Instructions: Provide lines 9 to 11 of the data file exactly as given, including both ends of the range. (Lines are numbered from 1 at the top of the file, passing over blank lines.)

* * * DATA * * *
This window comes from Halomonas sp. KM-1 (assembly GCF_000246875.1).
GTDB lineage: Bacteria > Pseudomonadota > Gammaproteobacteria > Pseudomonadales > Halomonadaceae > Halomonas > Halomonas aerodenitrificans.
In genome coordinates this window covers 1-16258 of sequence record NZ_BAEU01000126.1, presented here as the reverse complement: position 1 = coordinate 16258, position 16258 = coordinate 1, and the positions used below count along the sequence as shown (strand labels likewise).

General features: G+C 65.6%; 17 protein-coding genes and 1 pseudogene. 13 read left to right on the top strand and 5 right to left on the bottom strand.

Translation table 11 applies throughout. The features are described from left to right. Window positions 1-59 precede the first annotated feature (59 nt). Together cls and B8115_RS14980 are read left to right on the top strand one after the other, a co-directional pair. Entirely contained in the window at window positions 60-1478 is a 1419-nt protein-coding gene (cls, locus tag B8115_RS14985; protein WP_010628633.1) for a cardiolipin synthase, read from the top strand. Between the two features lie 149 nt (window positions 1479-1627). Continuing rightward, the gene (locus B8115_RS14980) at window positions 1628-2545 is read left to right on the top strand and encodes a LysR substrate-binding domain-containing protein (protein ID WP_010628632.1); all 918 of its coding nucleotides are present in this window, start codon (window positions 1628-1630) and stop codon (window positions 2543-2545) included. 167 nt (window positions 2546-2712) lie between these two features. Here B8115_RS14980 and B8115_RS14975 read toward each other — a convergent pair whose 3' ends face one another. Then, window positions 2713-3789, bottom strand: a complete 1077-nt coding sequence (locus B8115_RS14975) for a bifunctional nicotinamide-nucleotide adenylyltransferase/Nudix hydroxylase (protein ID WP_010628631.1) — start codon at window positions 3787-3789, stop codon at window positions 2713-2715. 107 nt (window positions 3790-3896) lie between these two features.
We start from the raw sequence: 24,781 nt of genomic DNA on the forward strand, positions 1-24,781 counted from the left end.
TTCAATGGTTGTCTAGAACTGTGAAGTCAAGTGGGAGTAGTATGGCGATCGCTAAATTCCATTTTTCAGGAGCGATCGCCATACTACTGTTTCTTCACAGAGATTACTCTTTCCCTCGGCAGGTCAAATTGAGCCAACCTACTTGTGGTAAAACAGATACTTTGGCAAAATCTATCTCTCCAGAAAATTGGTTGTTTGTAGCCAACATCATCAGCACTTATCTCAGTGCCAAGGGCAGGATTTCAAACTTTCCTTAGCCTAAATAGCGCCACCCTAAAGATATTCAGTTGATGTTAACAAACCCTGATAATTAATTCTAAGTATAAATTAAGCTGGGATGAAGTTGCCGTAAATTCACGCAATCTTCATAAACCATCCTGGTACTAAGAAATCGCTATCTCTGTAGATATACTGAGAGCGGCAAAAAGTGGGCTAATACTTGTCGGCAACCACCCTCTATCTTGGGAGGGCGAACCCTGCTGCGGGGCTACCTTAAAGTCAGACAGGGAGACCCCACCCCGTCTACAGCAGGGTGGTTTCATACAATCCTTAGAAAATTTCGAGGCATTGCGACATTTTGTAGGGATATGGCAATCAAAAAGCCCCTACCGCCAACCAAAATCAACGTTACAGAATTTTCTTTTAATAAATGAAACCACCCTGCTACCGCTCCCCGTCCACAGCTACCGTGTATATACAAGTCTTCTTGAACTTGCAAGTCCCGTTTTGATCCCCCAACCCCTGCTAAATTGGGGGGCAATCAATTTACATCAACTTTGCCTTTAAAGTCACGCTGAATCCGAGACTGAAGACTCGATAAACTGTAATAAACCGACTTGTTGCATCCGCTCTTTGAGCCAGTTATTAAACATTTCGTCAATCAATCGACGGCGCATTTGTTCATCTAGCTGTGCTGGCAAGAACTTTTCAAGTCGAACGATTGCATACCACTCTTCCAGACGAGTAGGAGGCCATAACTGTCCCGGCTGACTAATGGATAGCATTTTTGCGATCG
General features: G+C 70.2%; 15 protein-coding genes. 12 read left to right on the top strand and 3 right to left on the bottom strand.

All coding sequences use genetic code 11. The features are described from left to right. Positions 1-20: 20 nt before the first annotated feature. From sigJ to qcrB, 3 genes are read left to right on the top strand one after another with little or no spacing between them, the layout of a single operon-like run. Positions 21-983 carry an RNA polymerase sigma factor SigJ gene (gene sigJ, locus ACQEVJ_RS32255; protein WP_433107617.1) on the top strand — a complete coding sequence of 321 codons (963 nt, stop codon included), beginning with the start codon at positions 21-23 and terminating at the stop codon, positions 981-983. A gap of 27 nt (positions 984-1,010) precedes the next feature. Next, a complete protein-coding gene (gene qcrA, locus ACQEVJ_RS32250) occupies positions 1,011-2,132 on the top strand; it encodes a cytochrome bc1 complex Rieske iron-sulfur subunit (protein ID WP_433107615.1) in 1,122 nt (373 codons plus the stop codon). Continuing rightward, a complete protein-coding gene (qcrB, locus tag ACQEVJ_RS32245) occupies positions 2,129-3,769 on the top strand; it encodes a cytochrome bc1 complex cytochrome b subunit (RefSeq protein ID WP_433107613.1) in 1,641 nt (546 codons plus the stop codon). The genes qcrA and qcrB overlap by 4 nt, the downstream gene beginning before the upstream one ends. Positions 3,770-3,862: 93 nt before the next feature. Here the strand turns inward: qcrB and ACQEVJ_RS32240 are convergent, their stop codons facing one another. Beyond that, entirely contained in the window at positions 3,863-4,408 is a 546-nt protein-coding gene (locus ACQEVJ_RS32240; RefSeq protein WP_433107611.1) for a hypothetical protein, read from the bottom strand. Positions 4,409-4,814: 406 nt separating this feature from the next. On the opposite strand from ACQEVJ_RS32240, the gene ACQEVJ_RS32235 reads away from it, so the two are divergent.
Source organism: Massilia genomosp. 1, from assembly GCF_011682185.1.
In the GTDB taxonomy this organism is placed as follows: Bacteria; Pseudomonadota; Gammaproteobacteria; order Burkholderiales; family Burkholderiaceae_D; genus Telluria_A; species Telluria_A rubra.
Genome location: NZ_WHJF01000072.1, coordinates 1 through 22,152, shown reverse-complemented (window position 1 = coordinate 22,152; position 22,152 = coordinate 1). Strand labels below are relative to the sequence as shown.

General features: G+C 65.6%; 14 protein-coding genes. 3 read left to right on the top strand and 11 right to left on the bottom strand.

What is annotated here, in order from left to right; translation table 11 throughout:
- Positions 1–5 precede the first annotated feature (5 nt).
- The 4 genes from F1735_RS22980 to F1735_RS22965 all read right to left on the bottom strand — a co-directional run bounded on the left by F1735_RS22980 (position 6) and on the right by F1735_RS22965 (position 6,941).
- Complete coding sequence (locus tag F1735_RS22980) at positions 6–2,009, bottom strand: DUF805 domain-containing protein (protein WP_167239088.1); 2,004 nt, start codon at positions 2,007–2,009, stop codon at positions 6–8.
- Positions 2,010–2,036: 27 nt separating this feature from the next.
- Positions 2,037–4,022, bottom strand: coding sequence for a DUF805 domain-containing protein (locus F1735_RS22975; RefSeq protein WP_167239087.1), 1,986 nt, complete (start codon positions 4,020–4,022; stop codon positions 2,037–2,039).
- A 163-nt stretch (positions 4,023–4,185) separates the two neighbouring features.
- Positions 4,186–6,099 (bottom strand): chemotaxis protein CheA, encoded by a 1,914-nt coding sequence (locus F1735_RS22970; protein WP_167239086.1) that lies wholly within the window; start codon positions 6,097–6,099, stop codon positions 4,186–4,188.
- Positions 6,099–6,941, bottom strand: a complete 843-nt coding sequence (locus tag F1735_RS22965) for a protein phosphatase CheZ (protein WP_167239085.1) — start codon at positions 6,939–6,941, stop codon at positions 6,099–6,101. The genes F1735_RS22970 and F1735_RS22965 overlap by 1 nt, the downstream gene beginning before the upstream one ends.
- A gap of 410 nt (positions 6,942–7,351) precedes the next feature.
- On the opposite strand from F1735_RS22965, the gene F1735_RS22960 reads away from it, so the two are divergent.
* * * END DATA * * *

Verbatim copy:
All coding sequences use genetic code 11. The features are described from left to right. Positions 1-20: 20 nt before the first annotated feature. From sigJ to qcrB, 3 genes are read left to right on the top strand one after another with little or no spacing between them, the layout of a single operon-like run. Positions 21-983 carry an RNA polymerase sigma factor SigJ gene (gene sigJ, locus ACQEVJ_RS32255; protein WP_433107617.1) on the top strand — a complete coding sequence of 321 codons (963 nt, stop codon included), beginning with the start codon at positions 21-23 and terminating at the stop codon, positions 981-983. A gap of 27 nt (positions 984-1,010) precedes the next feature. Next, a complete protein-coding gene (gene qcrA, locus ACQEVJ_RS32250) occupies positions 1,011-2,132 on the top strand; it encodes a cytochrome bc1 complex Rieske iron-sulfur subunit (protein ID WP_433107615.1) in 1,122 nt (373 codons plus the stop codon). Continuing rightward, a complete protein-coding gene (qcrB, locus tag ACQEVJ_RS32245) occupies positions 2,129-3,769 on the top strand; it encodes a cytochrome bc1 complex cytochrome b subunit (RefSeq protein ID WP_433107613.1) in 1,641 nt (546 codons plus the stop codon). The genes qcrA and qcrB overlap by 4 nt, the downstream gene beginning before the upstream one ends. Positions 3,770-3,862: 93 nt before the next feature. Here the strand turns inward: qcrB and ACQEVJ_RS32240 are convergent, their stop codons facing one another. Beyond that, entirely contained in the window at positions 3,863-4,408 is a 546-nt protein-coding gene (locus ACQEVJ_RS32240; RefSeq protein WP_433107611.1) for a hypothetical protein, read from the bottom strand. Positions 4,409-4,814: 406 nt separating this feature from the next. On the opposite strand from ACQEVJ_RS32240, the gene ACQEVJ_RS32235 reads away from it, so the two are divergent.
Source organism: Massilia genomosp. 1, from assembly GCF_011682185.1.
In the GTDB taxonomy this organism is placed as follows: Bacteria; Pseudomonadota; Gammaproteobacteria; order Burkholderiales; family Burkholderiaceae_D; genus Telluria_A; species Telluria_A rubra.